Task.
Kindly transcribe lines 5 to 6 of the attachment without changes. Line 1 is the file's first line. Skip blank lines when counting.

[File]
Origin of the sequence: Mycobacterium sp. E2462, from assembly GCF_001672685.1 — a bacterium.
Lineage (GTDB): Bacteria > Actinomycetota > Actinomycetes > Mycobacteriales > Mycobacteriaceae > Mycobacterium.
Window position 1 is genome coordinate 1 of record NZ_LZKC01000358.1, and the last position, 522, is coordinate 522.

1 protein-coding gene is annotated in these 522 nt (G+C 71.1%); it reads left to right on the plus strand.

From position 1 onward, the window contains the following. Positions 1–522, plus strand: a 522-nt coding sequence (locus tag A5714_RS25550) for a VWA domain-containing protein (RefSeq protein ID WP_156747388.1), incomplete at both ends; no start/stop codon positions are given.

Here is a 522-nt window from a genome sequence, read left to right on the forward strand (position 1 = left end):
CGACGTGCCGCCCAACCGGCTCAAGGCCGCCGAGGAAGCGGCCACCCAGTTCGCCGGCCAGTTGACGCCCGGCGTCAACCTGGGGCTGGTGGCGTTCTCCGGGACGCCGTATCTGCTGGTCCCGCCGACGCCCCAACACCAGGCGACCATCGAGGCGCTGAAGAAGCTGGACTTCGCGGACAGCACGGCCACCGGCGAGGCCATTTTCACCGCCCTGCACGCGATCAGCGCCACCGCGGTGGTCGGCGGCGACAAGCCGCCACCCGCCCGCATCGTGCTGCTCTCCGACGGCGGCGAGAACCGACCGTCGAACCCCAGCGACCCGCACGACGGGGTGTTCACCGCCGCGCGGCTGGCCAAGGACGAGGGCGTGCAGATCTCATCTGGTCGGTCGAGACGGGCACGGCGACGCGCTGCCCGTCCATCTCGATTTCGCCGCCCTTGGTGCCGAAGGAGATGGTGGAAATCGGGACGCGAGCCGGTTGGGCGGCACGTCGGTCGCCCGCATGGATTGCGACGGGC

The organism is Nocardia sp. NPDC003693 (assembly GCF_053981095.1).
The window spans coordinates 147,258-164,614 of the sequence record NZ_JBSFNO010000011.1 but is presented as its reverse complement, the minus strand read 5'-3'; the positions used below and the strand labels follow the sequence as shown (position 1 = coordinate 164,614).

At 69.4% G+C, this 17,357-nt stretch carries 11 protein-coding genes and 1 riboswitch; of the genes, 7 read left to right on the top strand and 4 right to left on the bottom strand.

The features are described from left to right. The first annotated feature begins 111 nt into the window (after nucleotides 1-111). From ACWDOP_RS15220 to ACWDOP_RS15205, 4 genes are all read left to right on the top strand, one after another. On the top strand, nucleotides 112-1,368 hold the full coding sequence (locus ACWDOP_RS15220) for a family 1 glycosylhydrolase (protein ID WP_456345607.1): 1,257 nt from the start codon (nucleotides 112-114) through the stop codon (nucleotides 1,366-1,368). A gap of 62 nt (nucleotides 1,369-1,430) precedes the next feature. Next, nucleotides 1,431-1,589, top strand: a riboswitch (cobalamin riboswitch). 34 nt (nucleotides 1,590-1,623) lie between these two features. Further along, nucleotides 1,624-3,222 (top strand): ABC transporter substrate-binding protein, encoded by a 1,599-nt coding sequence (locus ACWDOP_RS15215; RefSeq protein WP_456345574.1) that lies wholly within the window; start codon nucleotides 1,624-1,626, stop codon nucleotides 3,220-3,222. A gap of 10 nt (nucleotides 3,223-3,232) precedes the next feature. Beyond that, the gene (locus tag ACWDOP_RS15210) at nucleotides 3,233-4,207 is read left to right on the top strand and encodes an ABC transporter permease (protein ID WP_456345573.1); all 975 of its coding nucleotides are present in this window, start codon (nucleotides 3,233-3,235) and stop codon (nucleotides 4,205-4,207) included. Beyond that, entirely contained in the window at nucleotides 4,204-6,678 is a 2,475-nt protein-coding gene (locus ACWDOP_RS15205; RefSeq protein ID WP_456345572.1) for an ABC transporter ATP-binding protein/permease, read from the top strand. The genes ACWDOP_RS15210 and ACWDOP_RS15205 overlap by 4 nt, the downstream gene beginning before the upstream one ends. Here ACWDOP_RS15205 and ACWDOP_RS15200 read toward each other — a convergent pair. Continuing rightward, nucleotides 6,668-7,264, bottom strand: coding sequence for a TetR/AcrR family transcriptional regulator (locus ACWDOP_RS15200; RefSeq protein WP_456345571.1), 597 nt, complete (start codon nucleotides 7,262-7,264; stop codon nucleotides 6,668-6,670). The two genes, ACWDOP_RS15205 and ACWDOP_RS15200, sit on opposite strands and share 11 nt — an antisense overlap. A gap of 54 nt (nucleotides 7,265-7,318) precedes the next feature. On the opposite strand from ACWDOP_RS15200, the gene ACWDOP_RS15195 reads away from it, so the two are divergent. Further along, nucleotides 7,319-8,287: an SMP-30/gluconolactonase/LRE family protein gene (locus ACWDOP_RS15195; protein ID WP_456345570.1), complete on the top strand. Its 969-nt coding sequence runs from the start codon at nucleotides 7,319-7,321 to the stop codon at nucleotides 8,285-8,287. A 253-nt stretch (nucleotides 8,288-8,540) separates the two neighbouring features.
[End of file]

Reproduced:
From position 1 onward, the window contains the following. Positions 1–522, plus strand: a 522-nt coding sequence (locus tag A5714_RS25550) for a VWA domain-containing protein (RefSeq protein ID WP_156747388.1), incomplete at both ends; no start/stop codon positions are given.

Here is a 522-nt window from a genome sequence, read left to right on the forward strand (position 1 = left end):